• Be purchasing or own the property upon which the home is located;

• Qualify as moderate or low-income; and

• Be willing to repair, rehab or replace their existing home. 

Residents may inquire online at or by calling 541-247-9638 or 541-673-4909.  A local housing specialist will guide homeowners through the steps of obtaining a home assessment, evaluating program options, and applying for financial assistance.

Those who qualify may receive financial assistance and small grants to have their manufactured homes decommissioned, recycled and replaced with high-quality manufactured homes constructed with durable materials, energy efficient features, ductless heating systems, whole house ventilation, and weatherization to withstand local conditions. In addition, the homes will include features to help residents age in place, such as grab bars, wide doorways and halls, ramps and other considerations.

In Curry County at this time, there are 3,876 manufactured homes, of which an estimated 30 percent likely have serious health, safety and livability issues. Many of these homes were built before 1980 and prior to current construction standards for manufactured housing. Still in use after exceeding useful life for such structures, many units now present serious issues such as failing roofs, floors and siding, as well as a lack of proper insulation, heating systems, and moisture control. Curry County’s harsh, wet coastal climate compounds problems by speeding wear and tear and adding mold and rot to the equation.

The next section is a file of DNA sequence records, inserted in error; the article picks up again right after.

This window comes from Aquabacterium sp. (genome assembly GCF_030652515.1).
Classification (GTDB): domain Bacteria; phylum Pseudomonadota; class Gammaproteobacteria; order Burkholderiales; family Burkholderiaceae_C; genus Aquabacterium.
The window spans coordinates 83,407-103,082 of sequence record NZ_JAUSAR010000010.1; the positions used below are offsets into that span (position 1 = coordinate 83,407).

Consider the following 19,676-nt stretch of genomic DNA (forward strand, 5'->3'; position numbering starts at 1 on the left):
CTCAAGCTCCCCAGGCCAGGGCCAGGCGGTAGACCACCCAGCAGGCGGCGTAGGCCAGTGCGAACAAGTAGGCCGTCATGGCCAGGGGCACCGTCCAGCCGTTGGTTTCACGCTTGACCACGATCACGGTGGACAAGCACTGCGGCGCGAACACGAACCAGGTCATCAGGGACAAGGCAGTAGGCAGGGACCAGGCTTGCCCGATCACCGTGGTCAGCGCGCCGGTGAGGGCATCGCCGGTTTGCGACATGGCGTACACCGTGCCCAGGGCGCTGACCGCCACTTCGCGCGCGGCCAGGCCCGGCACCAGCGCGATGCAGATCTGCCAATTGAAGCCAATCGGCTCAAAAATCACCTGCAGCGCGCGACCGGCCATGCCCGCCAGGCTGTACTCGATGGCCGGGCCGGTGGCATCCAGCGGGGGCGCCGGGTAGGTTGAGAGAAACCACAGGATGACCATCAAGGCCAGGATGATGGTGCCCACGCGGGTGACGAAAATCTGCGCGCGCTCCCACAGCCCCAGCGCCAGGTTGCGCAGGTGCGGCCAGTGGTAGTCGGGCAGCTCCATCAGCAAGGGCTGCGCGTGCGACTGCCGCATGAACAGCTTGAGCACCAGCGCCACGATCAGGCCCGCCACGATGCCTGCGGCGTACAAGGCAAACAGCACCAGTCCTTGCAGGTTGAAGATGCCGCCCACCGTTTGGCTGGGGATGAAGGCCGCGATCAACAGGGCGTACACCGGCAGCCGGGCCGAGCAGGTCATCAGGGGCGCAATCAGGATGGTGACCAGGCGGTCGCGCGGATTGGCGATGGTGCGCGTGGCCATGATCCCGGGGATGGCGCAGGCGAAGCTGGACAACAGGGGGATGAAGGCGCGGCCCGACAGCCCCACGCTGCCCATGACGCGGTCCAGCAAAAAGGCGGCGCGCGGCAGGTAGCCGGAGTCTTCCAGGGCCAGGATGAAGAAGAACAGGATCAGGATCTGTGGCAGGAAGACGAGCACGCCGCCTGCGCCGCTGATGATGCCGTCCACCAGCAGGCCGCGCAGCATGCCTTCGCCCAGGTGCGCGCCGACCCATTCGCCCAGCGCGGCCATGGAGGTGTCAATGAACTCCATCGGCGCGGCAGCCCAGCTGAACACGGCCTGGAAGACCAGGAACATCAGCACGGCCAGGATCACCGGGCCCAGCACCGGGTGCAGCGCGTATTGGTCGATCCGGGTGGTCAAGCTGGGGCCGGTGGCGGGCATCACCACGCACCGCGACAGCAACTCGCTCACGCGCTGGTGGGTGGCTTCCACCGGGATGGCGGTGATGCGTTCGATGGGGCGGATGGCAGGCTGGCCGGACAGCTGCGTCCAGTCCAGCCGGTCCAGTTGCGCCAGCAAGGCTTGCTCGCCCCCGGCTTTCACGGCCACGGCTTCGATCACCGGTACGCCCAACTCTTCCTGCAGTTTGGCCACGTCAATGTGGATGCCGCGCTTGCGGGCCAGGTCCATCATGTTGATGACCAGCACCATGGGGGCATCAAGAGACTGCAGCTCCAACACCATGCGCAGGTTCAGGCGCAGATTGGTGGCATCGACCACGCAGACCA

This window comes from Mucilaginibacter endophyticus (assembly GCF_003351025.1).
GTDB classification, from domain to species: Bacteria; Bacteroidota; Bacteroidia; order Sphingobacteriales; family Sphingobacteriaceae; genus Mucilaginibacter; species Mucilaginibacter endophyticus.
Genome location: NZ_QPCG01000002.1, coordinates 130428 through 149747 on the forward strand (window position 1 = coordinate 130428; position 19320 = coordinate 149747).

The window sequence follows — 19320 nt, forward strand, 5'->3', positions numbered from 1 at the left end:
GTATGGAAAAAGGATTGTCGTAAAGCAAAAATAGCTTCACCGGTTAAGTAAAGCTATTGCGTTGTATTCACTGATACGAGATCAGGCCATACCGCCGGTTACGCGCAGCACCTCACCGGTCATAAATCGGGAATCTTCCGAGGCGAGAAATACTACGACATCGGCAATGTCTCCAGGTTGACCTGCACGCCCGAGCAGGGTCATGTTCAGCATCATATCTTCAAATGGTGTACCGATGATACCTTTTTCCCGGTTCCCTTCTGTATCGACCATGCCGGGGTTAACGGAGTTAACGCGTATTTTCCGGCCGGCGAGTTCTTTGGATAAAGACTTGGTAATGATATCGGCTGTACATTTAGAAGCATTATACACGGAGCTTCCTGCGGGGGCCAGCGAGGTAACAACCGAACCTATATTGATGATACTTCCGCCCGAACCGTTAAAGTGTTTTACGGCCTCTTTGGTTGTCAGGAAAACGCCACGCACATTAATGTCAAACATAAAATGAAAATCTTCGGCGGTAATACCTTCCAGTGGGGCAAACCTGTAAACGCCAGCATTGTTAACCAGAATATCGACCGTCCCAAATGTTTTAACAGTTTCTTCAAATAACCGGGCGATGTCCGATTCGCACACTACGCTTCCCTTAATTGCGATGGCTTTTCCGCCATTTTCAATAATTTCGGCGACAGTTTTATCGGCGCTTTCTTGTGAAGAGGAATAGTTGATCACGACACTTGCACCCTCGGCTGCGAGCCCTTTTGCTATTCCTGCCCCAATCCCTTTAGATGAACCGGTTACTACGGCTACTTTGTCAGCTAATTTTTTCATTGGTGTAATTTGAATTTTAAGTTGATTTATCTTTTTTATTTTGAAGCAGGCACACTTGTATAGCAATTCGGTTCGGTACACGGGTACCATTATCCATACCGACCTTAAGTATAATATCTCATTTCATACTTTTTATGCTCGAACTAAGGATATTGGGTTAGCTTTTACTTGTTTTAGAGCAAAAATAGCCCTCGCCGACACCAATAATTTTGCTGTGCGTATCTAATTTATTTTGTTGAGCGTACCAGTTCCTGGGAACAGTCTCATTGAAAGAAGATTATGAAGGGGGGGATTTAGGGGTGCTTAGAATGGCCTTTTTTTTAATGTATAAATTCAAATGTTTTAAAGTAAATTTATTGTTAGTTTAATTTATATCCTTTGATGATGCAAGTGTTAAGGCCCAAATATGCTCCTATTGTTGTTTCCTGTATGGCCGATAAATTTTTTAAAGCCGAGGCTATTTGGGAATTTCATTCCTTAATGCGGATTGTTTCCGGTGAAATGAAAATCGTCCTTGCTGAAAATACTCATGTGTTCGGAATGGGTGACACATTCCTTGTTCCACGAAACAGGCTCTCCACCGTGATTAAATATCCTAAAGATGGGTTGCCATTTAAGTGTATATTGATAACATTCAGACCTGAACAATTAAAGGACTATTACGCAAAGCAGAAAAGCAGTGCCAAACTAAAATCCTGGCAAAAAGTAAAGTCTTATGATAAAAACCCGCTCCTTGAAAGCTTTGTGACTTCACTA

Low-income and senior homeowners often cannot afford to move, make substantive repairs, or replace their homes. In addition, the substandard homes do not hold the equity needed to help the owners secure traditional loans to address the problem. Over time, these residents pay a hefty price through the rapid depreciation of their initial investment, expensive short-term fixes, high energy costs, and escalating health care issues and costs.

Unhealthy living conditions create serious financial and health implications for families. The overall community, in turn, faces increased need for health care services as well as long-term care for those who cannot age in place. By providing affordable options for residents to upgrade their housing, ReHome Oregon aims to reduce related illnesses, improve productivity, allow seniors to age in place, and help homeowners save money on energy and health care.